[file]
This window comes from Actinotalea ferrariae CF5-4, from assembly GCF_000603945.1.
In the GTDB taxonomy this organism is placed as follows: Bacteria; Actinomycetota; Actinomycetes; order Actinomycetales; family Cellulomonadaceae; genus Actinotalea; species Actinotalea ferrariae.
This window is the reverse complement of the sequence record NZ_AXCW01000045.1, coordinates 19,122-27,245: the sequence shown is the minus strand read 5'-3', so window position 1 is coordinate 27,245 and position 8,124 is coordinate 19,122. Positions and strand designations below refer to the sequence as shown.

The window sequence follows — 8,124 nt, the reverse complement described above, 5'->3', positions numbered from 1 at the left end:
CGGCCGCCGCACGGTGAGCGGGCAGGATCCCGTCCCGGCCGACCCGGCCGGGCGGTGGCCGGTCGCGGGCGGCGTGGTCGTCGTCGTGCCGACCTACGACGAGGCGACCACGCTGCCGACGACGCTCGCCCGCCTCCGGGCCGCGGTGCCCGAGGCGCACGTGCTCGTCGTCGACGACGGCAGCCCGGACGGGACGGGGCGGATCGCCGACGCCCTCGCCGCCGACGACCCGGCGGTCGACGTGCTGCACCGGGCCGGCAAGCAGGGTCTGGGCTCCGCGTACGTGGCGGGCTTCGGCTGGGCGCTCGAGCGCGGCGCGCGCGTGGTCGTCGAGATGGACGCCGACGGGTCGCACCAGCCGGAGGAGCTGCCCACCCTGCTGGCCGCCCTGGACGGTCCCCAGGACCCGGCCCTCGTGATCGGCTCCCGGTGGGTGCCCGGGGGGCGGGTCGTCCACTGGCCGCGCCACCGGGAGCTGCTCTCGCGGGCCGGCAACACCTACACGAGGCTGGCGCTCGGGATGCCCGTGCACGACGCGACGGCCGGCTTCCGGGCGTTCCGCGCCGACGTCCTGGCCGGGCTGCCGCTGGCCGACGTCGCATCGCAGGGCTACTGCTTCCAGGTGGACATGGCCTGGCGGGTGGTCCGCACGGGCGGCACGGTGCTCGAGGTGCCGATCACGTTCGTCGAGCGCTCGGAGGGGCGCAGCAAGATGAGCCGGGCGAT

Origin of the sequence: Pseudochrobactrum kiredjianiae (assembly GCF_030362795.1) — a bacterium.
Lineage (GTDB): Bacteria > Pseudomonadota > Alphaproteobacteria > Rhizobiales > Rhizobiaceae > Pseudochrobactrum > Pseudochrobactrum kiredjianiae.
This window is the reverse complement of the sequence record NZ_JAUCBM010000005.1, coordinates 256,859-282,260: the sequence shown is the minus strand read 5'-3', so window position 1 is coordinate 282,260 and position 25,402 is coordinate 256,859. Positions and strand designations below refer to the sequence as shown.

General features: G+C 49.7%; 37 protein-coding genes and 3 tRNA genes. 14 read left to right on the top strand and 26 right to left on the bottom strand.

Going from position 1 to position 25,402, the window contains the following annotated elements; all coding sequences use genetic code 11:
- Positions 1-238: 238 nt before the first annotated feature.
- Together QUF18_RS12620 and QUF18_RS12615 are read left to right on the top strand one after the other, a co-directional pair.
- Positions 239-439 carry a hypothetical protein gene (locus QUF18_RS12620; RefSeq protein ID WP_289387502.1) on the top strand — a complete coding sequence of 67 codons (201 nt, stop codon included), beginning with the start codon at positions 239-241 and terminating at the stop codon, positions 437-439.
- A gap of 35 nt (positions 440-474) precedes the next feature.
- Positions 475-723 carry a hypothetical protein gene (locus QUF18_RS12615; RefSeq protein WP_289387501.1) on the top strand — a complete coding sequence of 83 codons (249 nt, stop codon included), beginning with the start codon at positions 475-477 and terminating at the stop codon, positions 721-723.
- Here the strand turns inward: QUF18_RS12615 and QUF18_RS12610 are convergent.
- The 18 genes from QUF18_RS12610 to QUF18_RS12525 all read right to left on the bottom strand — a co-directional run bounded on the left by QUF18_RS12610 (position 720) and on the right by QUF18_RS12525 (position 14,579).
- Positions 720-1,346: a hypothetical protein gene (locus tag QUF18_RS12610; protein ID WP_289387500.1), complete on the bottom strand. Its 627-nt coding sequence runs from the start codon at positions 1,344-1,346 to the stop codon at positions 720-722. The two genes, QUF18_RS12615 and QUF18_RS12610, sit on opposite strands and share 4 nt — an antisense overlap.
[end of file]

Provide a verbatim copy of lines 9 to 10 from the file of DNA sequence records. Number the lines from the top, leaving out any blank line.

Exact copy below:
General features: G+C 49.7%; 37 protein-coding genes and 3 tRNA genes. 14 read left to right on the top strand and 26 right to left on the bottom strand.

Going from position 1 to position 25,402, the window contains the following annotated elements; all coding sequences use genetic code 11: